Health experts welcome 'three-parent' baby approval to prevent inherited disease

Health experts have welcomed news that fertility doctors have been given permission to create the UK's first "three-parent" babies to prevent inherited disease.

Two women being treated at the Newcastle Fertility Centre at Life will now receive mitochondrial replacement therapy (MRT) after being deemed suitable by the Human Fertilisation and Embryology Authority (HFEA).

The aim of the treatment is to prevent women passing on defective genes in the mitochondria - tiny rod-like power plants in cells which supply energy.

But the technique, which involves giving a woman an IVF baby with DNA from three individuals, is highly controversial.

The baby will have nuclear DNA from its mother and father which define key characteristics such as personality and eye colour.

In addition, it will have a tiny amount of mitochondrial DNA provided by a female donor - the third "parent".

An estimated one in 200 children are born with defective mitochondrial DNA (mtDNA).

Britain became the first country in the world to formally allow MRT when the HFEA gave a cautious green light to the procedure last year.

Approval of the Newcastle clinic's facilities, equipment and staff was announced by the HFEA in March, but separate appraisals are still needed to assess the suitability of each candidate.

These have to take account of medical history and personal biology to ensure that the procedure is safe and likely to meet with success.

A HFEA spokeswoman said: "Our Statutory Approvals Committee has considered applications from the Newcastle Fertility Centre at Life, part of Newcastle upon Tyne Hospitals NHS Foundation Trust, for the use of mitochondrial donation in treatment for two patients, both of which have been approved."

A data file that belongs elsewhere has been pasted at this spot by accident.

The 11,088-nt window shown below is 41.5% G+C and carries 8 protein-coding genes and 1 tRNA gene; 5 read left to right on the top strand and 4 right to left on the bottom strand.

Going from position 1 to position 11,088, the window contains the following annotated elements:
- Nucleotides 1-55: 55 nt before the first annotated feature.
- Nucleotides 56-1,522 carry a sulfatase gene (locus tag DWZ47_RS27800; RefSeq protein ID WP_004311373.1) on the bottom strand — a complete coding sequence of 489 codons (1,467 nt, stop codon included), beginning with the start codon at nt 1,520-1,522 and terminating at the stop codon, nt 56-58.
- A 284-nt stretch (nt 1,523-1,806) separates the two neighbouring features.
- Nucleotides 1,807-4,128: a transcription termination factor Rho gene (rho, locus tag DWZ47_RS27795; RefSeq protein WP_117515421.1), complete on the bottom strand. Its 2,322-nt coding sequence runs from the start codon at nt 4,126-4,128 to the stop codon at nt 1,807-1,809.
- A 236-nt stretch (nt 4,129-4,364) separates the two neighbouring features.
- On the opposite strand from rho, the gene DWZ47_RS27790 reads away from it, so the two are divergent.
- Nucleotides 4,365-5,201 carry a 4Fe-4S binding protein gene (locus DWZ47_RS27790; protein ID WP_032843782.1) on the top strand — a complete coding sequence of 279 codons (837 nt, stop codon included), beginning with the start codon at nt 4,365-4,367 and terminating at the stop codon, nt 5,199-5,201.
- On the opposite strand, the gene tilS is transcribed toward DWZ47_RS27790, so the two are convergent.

Dr Jeremy Farrar, director of the Wellcome Trust, welcomed the news.

"It is wonderful that after more than a decade of research, public consultation, scientific and legal review, the first women are now taking the next steps to being able to have this treatment and a healthy baby," he said.

"Our best wishes go to families setting out on their exciting and momentous journey."

The director of the Progress Educational Trust, Sarah Norcross, said: "The granting of licences to treat two women in the UK is the latest milestone in seeking to help parents avoid passing on mitochondrial disease to their children.

"The pace at which these treatments are being rolled out may seem slow, but this highly regulated and measured approach will ensure the highest standards of treatment and follow-up research.

"Options which for many years have been tantalisingly out of reach to patients are now a step closer."

In 2015, MPs and peers paved the way for the change by voting to alter the Human Fertilisation and Embryology Act which sets the legal framework for fertility research and treatment.

Mitochondrial replacement has been made an exception to the general rule which outlaws tampering with "germline" inherited DNA.